Innovative project tests the boundaries of HVAC demand response systems

Austin-based Pecan Street announced this week that it will conduct the field testing and data management for a $2.9 million University of Michigan study that will tackle two of the electricity industry’s biggest challenges — management of renewables intermittency and management of heating, ventilation and air conditioning (HVAC) load growth — the latter of which is projected to be one of the top drivers of global electricity demand and carbon emissions over the next few decades.

The team plans to monitor the distribution system (low voltage lines and equipment) while evaluating how aggressively they can control the HVAC loads to help balance supply and demand. In addition, researchers will look at the tradeoff between good communications, which allows for better control of the loads but is more expensive, and less communications, which allows for less accurate load control but is more cost-effective. The three-year project includes a simulation phase (year one), an experimentation phase (year two), and a field-testing phase (year three).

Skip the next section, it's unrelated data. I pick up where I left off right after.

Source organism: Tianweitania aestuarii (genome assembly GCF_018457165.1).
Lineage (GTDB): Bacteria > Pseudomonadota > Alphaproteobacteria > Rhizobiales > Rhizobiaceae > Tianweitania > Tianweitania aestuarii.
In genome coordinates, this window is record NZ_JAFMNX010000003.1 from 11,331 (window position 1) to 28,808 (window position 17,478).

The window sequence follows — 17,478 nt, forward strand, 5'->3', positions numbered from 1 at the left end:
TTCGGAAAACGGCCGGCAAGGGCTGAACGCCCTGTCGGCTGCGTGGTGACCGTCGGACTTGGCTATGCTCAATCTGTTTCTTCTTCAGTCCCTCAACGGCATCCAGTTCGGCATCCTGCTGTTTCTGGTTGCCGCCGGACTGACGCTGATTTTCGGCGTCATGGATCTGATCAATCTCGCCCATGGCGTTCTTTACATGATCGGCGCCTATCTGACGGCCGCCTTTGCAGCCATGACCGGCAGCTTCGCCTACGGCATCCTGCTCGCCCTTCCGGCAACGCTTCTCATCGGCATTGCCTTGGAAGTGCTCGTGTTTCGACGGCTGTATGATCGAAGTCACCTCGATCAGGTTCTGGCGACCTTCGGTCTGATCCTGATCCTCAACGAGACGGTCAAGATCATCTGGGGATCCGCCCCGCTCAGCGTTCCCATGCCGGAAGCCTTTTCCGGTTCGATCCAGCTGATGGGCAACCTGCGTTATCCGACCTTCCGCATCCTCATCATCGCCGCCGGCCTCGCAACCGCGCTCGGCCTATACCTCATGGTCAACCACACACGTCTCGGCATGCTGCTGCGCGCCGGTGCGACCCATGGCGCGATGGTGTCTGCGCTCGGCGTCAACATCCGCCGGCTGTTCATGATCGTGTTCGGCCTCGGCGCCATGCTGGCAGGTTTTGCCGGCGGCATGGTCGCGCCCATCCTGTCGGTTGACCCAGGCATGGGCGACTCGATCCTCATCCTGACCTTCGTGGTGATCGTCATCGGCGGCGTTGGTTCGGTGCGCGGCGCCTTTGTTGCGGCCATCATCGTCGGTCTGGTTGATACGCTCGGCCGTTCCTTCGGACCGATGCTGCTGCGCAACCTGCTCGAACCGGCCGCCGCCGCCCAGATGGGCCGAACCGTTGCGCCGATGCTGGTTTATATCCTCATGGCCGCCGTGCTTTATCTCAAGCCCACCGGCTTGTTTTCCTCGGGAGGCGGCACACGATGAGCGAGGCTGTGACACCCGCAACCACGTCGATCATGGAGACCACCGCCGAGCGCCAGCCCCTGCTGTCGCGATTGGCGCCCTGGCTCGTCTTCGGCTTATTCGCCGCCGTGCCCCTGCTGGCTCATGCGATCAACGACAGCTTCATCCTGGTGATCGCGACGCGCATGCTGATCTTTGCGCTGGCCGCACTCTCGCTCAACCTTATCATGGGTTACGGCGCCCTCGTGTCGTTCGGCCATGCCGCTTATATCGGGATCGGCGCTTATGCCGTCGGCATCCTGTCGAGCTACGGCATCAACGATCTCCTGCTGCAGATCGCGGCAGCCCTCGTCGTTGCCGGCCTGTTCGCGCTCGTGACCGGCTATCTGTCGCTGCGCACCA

The field-testing phase will be conducted in Austin with 100 volunteer homes that participate in Pecan Street’s energy research.

Funding for the project is provided by the Advanced Research Projects Agency-Energy (ARPA-E) at the U.S. Department of Energy and is one of 40 2018 ARPA-E projects, totaling $98 million.

“Heating and cooling homes and businesses consumes a significant portion of our total electricity, and that demand is growing,” said Pecan Street CEO Suzanne Russo. “Making these systems smarter, more responsive, and more compatible with renewable electricity will be key in reducing overall greenhouse gas emissions.”

The third phase of the ARPA-E study will be conducted within Pecan Street’s volunteer research network of connected homes in Austin, TX.

According to the International Energy Agency, air conditioners and electric cooling fans account for nearly 20 percent of the electricity used in the world’s buildings and is “one of the most critical blind spots in today’s energy debate.”

The project will be led by Assistant Professor Johanna Mathieu at the University of Michigan and will examine demand response algorithms for residential heating and cooling systems.

 “We have the potential to provide a low-cost, easily implementable approach to improving grid reliability, public health and the environment,” Dr. Mathieu said. “And it’ll be good for the economy long-term, because it should eventually reduce the overall cost of energy.”

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